CSU, Chico News

Students Examine Policy Issues at Town Hall Meeting

Date: 11-17-2015

Sarah Langford
Public Affairs
Diana Dwyre, professor
Dept. of Political Science

Hundreds of California State University, Chico students will tackle issues ranging from job creation to K-12 education at a town hall meeting Thursday, Nov. 19, from 6 to 9 p.m. in the Bell Memorial Union (BMU) Auditorium and other campus locations. Event coordinators anticipate more than 700 student and community participants.

CSU, Chico’s Town Hall Meeting Program is embedded in the University’s first-year political science course on American government. It offers students the opportunity to collaborate with faculty and community members on solving current policy issues.

After opening remarks in the BMU, students move to various locations on campus for breakout sessions. During these sessions, moderators encourage students to share their research with other students and interested participants. Students conclude the evening in small roundtable sessions with members of campus and the community serving as consultants to assist with next steps in research and the development of a plan for civic action. Consultants include City Council members, city managers, political activists, nonprofit advocates, educators and graduate students.

A variety of topics are on the table, including the environment, the economy, veterans’ issues, human trafficking, Chico alcohol and drug policies, homelessness, crime and punishment, energy and animal policies.

Political science major Luis Tiznado has been selected to speak at the opening event. He will discuss his experience at previous Town Hall Meetings.

More than 100 student participants will be invited to participate in a Dec. 8 civic engagement forum, where they will present the outcomes of their research and the actions they took to work on their issue.

Participant surveys show that students who engage in the Town Hall Meeting have a higher persistence rate at CSU, Chico and are more likely to be engaged citizens. The data also show that students feel more strongly that they can have a meaningful impact on the University and community as a result of participating, said political science professor Diana Dwyre, who teaches an introductory political science course to 400 students who participate in the event.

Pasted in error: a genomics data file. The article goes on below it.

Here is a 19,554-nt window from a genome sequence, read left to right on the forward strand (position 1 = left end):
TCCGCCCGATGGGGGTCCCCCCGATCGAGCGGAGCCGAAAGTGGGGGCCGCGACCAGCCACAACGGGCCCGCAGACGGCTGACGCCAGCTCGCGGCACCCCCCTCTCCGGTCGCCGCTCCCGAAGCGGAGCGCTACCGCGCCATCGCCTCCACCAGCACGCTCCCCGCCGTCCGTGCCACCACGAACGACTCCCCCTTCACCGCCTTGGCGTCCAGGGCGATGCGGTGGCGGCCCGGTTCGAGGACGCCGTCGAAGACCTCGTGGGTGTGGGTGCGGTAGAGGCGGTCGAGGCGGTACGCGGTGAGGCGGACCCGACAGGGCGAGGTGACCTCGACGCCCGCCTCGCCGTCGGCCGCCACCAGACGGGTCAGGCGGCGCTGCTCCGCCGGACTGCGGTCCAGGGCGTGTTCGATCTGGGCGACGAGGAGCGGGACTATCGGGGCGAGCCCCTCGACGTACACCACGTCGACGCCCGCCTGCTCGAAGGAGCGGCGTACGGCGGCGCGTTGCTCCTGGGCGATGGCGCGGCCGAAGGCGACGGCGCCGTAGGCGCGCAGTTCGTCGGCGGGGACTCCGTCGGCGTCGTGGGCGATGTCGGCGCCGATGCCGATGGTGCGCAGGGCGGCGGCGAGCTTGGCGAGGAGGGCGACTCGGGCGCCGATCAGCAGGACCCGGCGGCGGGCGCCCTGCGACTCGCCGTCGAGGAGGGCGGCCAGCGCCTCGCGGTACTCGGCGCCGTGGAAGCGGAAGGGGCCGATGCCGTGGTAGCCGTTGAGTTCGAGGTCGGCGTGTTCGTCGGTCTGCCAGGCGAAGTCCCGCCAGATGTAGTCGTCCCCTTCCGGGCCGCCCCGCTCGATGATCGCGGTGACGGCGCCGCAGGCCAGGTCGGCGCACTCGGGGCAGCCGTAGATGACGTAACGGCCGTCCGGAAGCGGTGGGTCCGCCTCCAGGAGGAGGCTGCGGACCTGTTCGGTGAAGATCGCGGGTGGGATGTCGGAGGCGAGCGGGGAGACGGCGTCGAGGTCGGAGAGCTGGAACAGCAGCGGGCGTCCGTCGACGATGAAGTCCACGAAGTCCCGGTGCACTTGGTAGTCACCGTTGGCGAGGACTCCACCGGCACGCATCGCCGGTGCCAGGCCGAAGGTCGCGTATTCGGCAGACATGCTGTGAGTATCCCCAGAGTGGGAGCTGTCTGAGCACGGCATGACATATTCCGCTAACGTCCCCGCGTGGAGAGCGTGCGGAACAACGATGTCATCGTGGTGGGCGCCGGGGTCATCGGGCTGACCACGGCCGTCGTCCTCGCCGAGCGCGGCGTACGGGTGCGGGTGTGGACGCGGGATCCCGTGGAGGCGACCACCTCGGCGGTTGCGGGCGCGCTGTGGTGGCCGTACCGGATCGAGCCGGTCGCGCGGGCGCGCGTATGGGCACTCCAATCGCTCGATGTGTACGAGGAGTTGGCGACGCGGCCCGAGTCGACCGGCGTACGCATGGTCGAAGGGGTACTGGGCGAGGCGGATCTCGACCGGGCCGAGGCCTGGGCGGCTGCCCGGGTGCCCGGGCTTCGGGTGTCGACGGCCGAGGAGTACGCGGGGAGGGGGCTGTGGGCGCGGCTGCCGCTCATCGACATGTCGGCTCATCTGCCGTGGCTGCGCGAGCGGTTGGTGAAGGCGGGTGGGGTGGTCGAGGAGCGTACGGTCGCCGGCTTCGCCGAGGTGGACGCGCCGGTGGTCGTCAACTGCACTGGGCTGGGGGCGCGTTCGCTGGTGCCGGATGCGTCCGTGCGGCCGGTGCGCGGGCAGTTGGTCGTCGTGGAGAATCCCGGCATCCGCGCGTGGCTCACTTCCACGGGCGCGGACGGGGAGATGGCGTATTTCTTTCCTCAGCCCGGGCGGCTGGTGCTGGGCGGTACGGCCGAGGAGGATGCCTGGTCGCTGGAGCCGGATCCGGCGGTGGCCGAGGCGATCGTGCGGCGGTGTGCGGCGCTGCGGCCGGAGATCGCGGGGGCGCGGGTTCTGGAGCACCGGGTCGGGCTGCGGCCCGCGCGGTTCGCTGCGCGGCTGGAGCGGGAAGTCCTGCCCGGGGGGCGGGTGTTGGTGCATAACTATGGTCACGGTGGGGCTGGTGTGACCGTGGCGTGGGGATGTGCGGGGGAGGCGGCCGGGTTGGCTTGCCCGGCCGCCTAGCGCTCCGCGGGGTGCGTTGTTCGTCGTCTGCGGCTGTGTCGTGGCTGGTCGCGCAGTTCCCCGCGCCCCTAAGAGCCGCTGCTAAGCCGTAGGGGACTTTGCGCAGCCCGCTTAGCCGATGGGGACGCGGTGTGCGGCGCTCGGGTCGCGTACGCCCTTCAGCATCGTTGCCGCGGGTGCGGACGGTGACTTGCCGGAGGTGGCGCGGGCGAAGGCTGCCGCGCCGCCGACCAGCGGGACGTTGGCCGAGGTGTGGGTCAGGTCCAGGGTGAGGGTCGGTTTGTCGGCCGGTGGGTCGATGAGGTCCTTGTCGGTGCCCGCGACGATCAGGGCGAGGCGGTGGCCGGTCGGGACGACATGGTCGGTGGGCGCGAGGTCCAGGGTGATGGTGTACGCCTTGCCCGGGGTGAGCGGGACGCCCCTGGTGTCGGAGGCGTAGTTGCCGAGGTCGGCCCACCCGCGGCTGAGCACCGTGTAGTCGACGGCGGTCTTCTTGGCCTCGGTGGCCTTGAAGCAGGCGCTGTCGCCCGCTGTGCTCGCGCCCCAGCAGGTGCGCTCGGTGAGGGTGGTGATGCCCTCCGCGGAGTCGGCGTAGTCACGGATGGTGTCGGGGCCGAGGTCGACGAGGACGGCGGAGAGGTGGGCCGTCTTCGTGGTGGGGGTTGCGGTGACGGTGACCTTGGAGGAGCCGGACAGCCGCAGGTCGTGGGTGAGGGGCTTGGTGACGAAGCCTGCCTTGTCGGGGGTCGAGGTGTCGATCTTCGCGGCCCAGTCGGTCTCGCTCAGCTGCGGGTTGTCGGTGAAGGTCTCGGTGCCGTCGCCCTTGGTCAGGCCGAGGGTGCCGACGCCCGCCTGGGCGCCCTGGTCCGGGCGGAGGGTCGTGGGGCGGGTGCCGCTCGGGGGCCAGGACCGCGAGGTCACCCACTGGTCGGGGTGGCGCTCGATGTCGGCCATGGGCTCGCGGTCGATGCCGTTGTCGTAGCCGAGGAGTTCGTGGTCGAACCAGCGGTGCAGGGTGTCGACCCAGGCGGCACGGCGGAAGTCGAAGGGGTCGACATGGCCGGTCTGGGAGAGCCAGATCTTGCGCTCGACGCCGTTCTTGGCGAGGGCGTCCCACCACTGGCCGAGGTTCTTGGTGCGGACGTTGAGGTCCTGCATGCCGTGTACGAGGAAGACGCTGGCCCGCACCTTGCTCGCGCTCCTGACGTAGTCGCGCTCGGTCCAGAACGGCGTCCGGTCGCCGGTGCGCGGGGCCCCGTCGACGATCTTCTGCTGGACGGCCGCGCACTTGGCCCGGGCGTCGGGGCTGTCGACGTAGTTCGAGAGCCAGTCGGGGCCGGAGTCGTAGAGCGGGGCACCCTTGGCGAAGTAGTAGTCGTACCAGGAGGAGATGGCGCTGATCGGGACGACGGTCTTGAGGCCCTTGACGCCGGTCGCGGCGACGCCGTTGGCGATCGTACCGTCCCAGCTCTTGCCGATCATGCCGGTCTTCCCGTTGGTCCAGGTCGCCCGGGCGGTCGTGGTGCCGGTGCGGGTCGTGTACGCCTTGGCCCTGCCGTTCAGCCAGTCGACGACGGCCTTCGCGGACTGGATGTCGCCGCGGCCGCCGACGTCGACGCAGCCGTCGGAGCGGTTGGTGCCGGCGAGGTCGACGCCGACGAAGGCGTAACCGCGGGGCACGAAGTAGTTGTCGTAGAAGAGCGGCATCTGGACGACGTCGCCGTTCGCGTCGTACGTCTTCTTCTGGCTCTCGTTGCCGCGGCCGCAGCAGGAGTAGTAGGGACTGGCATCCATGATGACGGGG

“Before Town Hall, students aren’t sure about what to expect,” Dwyre said. “After Town Hall, they talk about it like an experience that they hope everyone else can get. They’re excited to hear from their peers and policy experts and to share their own ideas and research and how it empowered them.”

The Town Hall program is a signature piece of CSU, Chico’s Public Sphere Pedagogy, which embeds a "public sphere" in first-year courses, moving students from a typical classroom setting to a dialogue-rich environment. The program is a collaborative effort between the First-Year Experience, a campus program aimed at easing students’ transition to college life, and the Department of Political Science.

Several colleges and universities around the nation have modeled or are considering modeling programs after Chico State’s, including Cleveland State University; CSU, Fullerton; Pierce College in Los Angeles and Butte College. This week, administrators from Tarleton State University in Stephenville, Texas will visit to learn from the University’s program.

For more information, please contact Director of Civic Engagement Ellie Ertle at 530-898-3068.


Caption: Chico consultant Dan Beveridge leads students in a discussion of energy issues at the fall 2014 Town Hall Meeting. (Jason Halley/University Photographer)